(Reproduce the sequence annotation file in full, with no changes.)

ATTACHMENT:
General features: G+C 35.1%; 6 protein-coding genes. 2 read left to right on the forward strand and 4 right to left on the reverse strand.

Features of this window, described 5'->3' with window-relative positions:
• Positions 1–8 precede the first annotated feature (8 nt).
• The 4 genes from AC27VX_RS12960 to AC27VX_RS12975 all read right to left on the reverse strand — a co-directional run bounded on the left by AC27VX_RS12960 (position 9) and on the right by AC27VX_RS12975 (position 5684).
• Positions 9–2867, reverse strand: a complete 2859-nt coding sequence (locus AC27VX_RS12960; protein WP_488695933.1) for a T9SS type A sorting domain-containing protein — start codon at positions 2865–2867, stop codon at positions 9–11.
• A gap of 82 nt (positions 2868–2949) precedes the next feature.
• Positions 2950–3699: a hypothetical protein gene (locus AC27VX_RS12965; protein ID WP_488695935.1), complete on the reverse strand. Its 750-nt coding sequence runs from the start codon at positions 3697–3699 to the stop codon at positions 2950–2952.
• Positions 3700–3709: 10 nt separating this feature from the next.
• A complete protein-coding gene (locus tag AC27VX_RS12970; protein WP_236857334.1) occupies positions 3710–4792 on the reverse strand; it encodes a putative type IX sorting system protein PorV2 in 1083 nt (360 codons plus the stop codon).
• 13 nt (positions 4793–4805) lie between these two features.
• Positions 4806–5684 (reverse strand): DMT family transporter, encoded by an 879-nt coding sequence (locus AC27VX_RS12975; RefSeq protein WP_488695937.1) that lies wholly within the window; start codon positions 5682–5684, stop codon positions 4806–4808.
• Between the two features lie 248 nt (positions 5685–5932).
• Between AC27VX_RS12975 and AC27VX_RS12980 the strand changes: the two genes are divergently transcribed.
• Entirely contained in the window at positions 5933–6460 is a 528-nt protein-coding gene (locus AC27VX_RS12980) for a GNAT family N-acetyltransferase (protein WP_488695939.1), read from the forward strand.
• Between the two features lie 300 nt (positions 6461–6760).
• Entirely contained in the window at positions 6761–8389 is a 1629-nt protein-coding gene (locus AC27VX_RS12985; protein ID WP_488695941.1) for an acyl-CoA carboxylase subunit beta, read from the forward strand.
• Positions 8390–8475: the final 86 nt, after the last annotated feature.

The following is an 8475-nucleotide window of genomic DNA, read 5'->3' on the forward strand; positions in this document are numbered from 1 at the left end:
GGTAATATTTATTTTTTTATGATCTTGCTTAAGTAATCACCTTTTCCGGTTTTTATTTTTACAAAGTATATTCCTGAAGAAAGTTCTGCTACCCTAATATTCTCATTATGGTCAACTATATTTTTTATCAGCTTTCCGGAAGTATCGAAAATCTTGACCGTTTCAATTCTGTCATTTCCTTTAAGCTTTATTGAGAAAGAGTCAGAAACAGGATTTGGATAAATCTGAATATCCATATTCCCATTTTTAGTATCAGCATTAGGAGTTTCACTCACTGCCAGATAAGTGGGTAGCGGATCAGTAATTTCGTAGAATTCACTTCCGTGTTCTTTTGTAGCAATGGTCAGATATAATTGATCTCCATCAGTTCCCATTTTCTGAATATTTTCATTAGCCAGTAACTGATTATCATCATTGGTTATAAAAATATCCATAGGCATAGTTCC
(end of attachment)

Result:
General features: G+C 35.1%; 6 protein-coding genes. 2 read left to right on the forward strand and 4 right to left on the reverse strand.

Features of this window, described 5'->3' with window-relative positions:
• Positions 1–8 precede the first annotated feature (8 nt).
• The 4 genes from AC27VX_RS12960 to AC27VX_RS12975 all read right to left on the reverse strand — a co-directional run bounded on the left by AC27VX_RS12960 (position 9) and on the right by AC27VX_RS12975 (position 5684).
• Positions 9–2867, reverse strand: a complete 2859-nt coding sequence (locus AC27VX_RS12960; protein WP_488695933.1) for a T9SS type A sorting domain-containing protein — start codon at positions 2865–2867, stop codon at positions 9–11.
• A gap of 82 nt (positions 2868–2949) precedes the next feature.
• Positions 2950–3699: a hypothetical protein gene (locus AC27VX_RS12965; protein ID WP_488695935.1), complete on the reverse strand. Its 750-nt coding sequence runs from the start codon at positions 3697–3699 to the stop codon at positions 2950–2952.
• Positions 3700–3709: 10 nt separating this feature from the next.
• A complete protein-coding gene (locus tag AC27VX_RS12970; protein WP_236857334.1) occupies positions 3710–4792 on the reverse strand; it encodes a putative type IX sorting system protein PorV2 in 1083 nt (360 codons plus the stop codon).
• 13 nt (positions 4793–4805) lie between these two features.
• Positions 4806–5684 (reverse strand): DMT family transporter, encoded by an 879-nt coding sequence (locus AC27VX_RS12975; RefSeq protein WP_488695937.1) that lies wholly within the window; start codon positions 5682–5684, stop codon positions 4806–4808.
• Between the two features lie 248 nt (positions 5685–5932).
• Between AC27VX_RS12975 and AC27VX_RS12980 the strand changes: the two genes are divergently transcribed.
• Entirely contained in the window at positions 5933–6460 is a 528-nt protein-coding gene (locus AC27VX_RS12980) for a GNAT family N-acetyltransferase (protein WP_488695939.1), read from the forward strand.
• Between the two features lie 300 nt (positions 6461–6760).
• Entirely contained in the window at positions 6761–8389 is a 1629-nt protein-coding gene (locus AC27VX_RS12985; protein ID WP_488695941.1) for an acyl-CoA carboxylase subunit beta, read from the forward strand.
• Positions 8390–8475: the final 86 nt, after the last annotated feature.

The following is an 8475-nucleotide window of genomic DNA, read 5'->3' on the forward strand; positions in this document are numbered from 1 at the left end:
GGTAATATTTATTTTTTTATGATCTTGCTTAAGTAATCACCTTTTCCGGTTTTTATTTTTACAAAGTATATTCCTGAAGAAAGTTCTGCTACCCTAATATTCTCATTATGGTCAACTATATTTTTTATCAGCTTTCCGGAAGTATCGAAAATCTTGACCGTTTCAATTCTGTCATTTCCTTTAAGCTTTATTGAGAAAGAGTCAGAAACAGGATTTGGATAAATCTGAATATCCATATTCCCATTTTTAGTATCAGCATTAGGAGTTTCACTCACTGCCAGATAAGTGGGTAGCGGATCAGTAATTTCGTAGAATTCACTTCCGTGTTCTTTTGTAGCAATGGTCAGATATAATTGATCTCCATCAGTTCCCATTTTCTGAATATTTTCATTAGCCAGTAACTGATTATCATCATTGGTTATAAAAATATCCATAGGCATAGTTCC